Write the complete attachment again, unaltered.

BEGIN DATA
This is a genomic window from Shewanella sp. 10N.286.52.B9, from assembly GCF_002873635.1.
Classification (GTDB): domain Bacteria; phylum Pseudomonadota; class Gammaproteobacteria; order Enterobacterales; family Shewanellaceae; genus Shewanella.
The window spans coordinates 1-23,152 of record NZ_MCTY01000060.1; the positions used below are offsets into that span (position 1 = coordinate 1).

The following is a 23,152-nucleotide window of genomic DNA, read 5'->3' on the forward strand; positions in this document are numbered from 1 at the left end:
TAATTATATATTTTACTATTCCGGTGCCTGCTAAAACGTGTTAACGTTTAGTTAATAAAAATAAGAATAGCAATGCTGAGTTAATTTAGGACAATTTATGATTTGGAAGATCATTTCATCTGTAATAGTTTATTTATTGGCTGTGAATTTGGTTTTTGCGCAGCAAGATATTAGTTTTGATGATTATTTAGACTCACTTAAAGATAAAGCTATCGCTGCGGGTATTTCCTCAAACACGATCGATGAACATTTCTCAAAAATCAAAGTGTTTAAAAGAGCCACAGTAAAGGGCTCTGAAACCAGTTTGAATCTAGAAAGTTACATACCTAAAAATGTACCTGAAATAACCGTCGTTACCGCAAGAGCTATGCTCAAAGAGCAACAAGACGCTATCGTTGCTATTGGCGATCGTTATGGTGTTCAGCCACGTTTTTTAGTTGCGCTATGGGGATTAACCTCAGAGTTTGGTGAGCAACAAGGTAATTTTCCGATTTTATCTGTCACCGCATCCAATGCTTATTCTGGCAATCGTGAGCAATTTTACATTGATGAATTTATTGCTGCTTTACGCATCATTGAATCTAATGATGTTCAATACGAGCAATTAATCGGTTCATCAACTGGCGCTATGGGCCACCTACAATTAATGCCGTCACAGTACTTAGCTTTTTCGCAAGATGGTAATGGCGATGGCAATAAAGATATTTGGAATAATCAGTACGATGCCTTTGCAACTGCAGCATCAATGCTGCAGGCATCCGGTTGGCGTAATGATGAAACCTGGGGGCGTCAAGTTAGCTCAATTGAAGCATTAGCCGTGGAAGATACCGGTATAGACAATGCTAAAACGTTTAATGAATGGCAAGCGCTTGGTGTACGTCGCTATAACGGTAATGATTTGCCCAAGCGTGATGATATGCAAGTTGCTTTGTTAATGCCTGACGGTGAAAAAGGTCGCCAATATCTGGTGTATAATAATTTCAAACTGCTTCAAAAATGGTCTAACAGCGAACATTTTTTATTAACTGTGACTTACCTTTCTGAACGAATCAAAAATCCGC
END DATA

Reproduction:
This is a genomic window from Shewanella sp. 10N.286.52.B9, from assembly GCF_002873635.1.
Classification (GTDB): domain Bacteria; phylum Pseudomonadota; class Gammaproteobacteria; order Enterobacterales; family Shewanellaceae; genus Shewanella.
The window spans coordinates 1-23,152 of record NZ_MCTY01000060.1; the positions used below are offsets into that span (position 1 = coordinate 1).

The following is a 23,152-nucleotide window of genomic DNA, read 5'->3' on the forward strand; positions in this document are numbered from 1 at the left end:
TAATTATATATTTTACTATTCCGGTGCCTGCTAAAACGTGTTAACGTTTAGTTAATAAAAATAAGAATAGCAATGCTGAGTTAATTTAGGACAATTTATGATTTGGAAGATCATTTCATCTGTAATAGTTTATTTATTGGCTGTGAATTTGGTTTTTGCGCAGCAAGATATTAGTTTTGATGATTATTTAGACTCACTTAAAGATAAAGCTATCGCTGCGGGTATTTCCTCAAACACGATCGATGAACATTTCTCAAAAATCAAAGTGTTTAAAAGAGCCACAGTAAAGGGCTCTGAAACCAGTTTGAATCTAGAAAGTTACATACCTAAAAATGTACCTGAAATAACCGTCGTTACCGCAAGAGCTATGCTCAAAGAGCAACAAGACGCTATCGTTGCTATTGGCGATCGTTATGGTGTTCAGCCACGTTTTTTAGTTGCGCTATGGGGATTAACCTCAGAGTTTGGTGAGCAACAAGGTAATTTTCCGATTTTATCTGTCACCGCATCCAATGCTTATTCTGGCAATCGTGAGCAATTTTACATTGATGAATTTATTGCTGCTTTACGCATCATTGAATCTAATGATGTTCAATACGAGCAATTAATCGGTTCATCAACTGGCGCTATGGGCCACCTACAATTAATGCCGTCACAGTACTTAGCTTTTTCGCAAGATGGTAATGGCGATGGCAATAAAGATATTTGGAATAATCAGTACGATGCCTTTGCAACTGCAGCATCAATGCTGCAGGCATCCGGTTGGCGTAATGATGAAACCTGGGGGCGTCAAGTTAGCTCAATTGAAGCATTAGCCGTGGAAGATACCGGTATAGACAATGCTAAAACGTTTAATGAATGGCAAGCGCTTGGTGTACGTCGCTATAACGGTAATGATTTGCCCAAGCGTGATGATATGCAAGTTGCTTTGTTAATGCCTGACGGTGAAAAAGGTCGCCAATATCTGGTGTATAATAATTTCAAACTGCTTCAAAAATGGTCTAACAGCGAACATTTTTTATTAACTGTGACTTACCTTTCTGAACGAATCAAAAATCCGC